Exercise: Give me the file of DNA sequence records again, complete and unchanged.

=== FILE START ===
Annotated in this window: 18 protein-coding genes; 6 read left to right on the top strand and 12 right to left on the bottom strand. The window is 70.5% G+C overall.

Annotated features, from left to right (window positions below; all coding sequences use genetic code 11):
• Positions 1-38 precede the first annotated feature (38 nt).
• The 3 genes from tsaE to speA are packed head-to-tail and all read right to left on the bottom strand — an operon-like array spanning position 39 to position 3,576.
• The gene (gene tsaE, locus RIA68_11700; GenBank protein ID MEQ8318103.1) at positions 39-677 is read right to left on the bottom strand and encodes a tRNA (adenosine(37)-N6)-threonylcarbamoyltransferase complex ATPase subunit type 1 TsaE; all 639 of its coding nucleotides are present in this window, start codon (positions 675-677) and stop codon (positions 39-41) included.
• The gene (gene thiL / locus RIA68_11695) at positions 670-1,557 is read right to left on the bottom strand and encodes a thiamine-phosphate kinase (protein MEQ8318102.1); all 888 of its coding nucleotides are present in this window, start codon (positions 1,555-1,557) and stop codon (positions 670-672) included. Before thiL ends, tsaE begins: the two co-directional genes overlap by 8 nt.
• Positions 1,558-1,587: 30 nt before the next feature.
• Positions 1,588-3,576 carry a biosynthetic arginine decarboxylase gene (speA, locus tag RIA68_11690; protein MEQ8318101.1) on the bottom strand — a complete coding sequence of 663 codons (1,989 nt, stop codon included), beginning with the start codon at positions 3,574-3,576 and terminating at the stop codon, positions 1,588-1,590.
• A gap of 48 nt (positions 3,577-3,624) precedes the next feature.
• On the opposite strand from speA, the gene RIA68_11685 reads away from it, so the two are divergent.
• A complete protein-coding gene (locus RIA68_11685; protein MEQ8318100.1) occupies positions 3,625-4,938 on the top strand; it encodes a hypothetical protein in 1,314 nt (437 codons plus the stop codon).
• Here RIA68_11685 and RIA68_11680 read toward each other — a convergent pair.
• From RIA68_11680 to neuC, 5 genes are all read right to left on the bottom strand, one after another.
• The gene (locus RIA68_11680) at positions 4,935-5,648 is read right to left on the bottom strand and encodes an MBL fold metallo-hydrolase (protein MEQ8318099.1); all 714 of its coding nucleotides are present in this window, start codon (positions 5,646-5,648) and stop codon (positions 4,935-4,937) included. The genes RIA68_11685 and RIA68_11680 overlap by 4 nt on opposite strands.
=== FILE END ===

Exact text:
Annotated in this window: 18 protein-coding genes; 6 read left to right on the top strand and 12 right to left on the bottom strand. The window is 70.5% G+C overall.

Annotated features, from left to right (window positions below; all coding sequences use genetic code 11):
• Positions 1-38 precede the first annotated feature (38 nt).
• The 3 genes from tsaE to speA are packed head-to-tail and all read right to left on the bottom strand — an operon-like array spanning position 39 to position 3,576.
• The gene (gene tsaE, locus RIA68_11700; GenBank protein ID MEQ8318103.1) at positions 39-677 is read right to left on the bottom strand and encodes a tRNA (adenosine(37)-N6)-threonylcarbamoyltransferase complex ATPase subunit type 1 TsaE; all 639 of its coding nucleotides are present in this window, start codon (positions 675-677) and stop codon (positions 39-41) included.
• The gene (gene thiL / locus RIA68_11695) at positions 670-1,557 is read right to left on the bottom strand and encodes a thiamine-phosphate kinase (protein MEQ8318102.1); all 888 of its coding nucleotides are present in this window, start codon (positions 1,555-1,557) and stop codon (positions 670-672) included. Before thiL ends, tsaE begins: the two co-directional genes overlap by 8 nt.
• Positions 1,558-1,587: 30 nt before the next feature.
• Positions 1,588-3,576 carry a biosynthetic arginine decarboxylase gene (speA, locus tag RIA68_11690; protein MEQ8318101.1) on the bottom strand — a complete coding sequence of 663 codons (1,989 nt, stop codon included), beginning with the start codon at positions 3,574-3,576 and terminating at the stop codon, positions 1,588-1,590.
• A gap of 48 nt (positions 3,577-3,624) precedes the next feature.
• On the opposite strand from speA, the gene RIA68_11685 reads away from it, so the two are divergent.
• A complete protein-coding gene (locus RIA68_11685; protein MEQ8318100.1) occupies positions 3,625-4,938 on the top strand; it encodes a hypothetical protein in 1,314 nt (437 codons plus the stop codon).
• Here RIA68_11685 and RIA68_11680 read toward each other — a convergent pair.
• From RIA68_11680 to neuC, 5 genes are all read right to left on the bottom strand, one after another.
• The gene (locus RIA68_11680) at positions 4,935-5,648 is read right to left on the bottom strand and encodes an MBL fold metallo-hydrolase (protein MEQ8318099.1); all 714 of its coding nucleotides are present in this window, start codon (positions 5,646-5,648) and stop codon (positions 4,935-4,937) included. The genes RIA68_11685 and RIA68_11680 overlap by 4 nt on opposite strands.